Black History Month at NAI

NAI is celebrating, honoring, and spreading awareness of Black History Month.

February 15, 2019

It’s February, which means it’s the peak of the winter season and the time to buy boxes of chocolates and bouquets of roses for your S.O. More importantly, it’s Black History Month. Here’s how you and the rest of the NAI community can celebrate Black History Month at school.

On your way to the cafeteria, you might have noticed the big bulletin board on the wall featuring Martin Luther King Jr and his famous quote: “I have decided to stick with love. Hate is too great a burden to bear” in honor of Black History Month. You can thank the art club for that.

In the library, a display of literature and books in honor of Black History Month and black authors has been set up for the NAI community. These books are available to everyone to check out of the library, and they celebrate black culture and give recognition to well-deserving black authors and scholars.

The most prominent activity NAI is doing to celebrate is one you might have heard on the announcements; NAI is hosting its first-ever Black History Month Contest in which anyone can participate with a submission of writing, artwork, or another form of expression that portrays the impact and importance of Black History Month. The winner of this contest will get a lot of recognition; they will be recognized at next month’s school board meeting and at NAI. Submissions must be received in the main office by Thursday, February 28th.

Black History Month is a time to celebrate and give black culture the respect and acknowledgement it deserves, but also to educate the masses on things like racism and privilege, especially in history. Remember to be respectful and educated in conversation, and keep in mind all the things you can be doing to provide support.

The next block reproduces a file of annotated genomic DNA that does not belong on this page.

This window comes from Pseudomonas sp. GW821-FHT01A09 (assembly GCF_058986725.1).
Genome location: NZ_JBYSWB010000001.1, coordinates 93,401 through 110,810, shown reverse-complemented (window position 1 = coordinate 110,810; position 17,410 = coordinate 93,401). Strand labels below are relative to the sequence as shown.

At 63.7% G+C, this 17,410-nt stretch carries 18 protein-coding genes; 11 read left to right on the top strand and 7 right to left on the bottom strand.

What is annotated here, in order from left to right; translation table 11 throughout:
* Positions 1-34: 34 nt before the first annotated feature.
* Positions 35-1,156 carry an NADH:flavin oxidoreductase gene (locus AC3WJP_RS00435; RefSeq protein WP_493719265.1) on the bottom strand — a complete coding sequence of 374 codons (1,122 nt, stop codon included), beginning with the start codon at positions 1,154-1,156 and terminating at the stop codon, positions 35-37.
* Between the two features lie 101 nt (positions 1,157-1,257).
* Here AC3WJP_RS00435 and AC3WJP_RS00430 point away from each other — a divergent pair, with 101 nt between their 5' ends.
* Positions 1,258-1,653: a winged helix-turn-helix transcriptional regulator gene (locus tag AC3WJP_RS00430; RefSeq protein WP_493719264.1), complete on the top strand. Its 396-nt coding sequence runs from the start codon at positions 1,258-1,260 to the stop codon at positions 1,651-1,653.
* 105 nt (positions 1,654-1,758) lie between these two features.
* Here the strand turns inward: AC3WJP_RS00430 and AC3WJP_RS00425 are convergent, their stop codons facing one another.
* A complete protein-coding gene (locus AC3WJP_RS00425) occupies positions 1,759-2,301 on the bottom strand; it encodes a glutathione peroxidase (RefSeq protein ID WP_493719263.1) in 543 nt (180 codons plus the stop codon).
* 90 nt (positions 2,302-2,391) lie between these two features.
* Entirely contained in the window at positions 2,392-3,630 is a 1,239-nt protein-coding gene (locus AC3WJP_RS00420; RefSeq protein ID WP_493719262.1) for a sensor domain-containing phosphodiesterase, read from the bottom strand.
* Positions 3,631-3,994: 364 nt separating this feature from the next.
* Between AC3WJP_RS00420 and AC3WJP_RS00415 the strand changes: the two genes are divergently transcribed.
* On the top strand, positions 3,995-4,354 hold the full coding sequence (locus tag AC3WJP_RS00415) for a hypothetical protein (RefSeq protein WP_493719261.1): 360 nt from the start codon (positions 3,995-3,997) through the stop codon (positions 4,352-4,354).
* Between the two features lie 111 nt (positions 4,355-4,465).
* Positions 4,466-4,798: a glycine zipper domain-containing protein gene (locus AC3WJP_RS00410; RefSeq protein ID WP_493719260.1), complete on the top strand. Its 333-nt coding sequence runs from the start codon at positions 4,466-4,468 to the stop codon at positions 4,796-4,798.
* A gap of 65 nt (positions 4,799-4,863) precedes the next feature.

EDITOR’S NOTE: NAEYE is interested in seeing how Black History Month continues to be celebrated at NAI. If you have pictures or stories about this, please email Mr. Hull at [email protected]

3 Comments

3 Responses to “Black History Month at NAI”

  1. Andrew Hickerson on February 20th, 2019 7:50 pm

    I do believe that this article is a ok one, it is just the image attached that ticks me off the most. The image in question being the “10 Ways White People Can Celebrate Black History Month”. I feel that this image is so far to one side of a this issue it falls of it. I do believe that this list is out right targeting white people… just white people…What? No mention of Chinese,Japanese, and Korean blackface? Are white people the sole perpetrators of this? Heavens No! This list is literally asking me to purchase from black owned businesses. Now here’s the thing, when I buy something, watch something, or read something I don’t consider the skin color of the person who sold, acted , or wrote a contributing factor in my enjoyment towards that product, movie, or book. Personally I see it not fit to regulate the entire culture to one month. If that is the case where is Jewish History Month? Muslim History Month? White History Month? Asian History Month? Why isn’t there a month for those? You simply cannot have an entire culture regulated to its own month, it just isn’t right. I leave you with the question:here you are deciding to post to a article a list that is encouraging white people to develop a bias and prejudice towards black people and this is posted on a website that is a news outlet for impressionable teens and young adults. I bid you farewell and hope this comment will be noticed and changes made.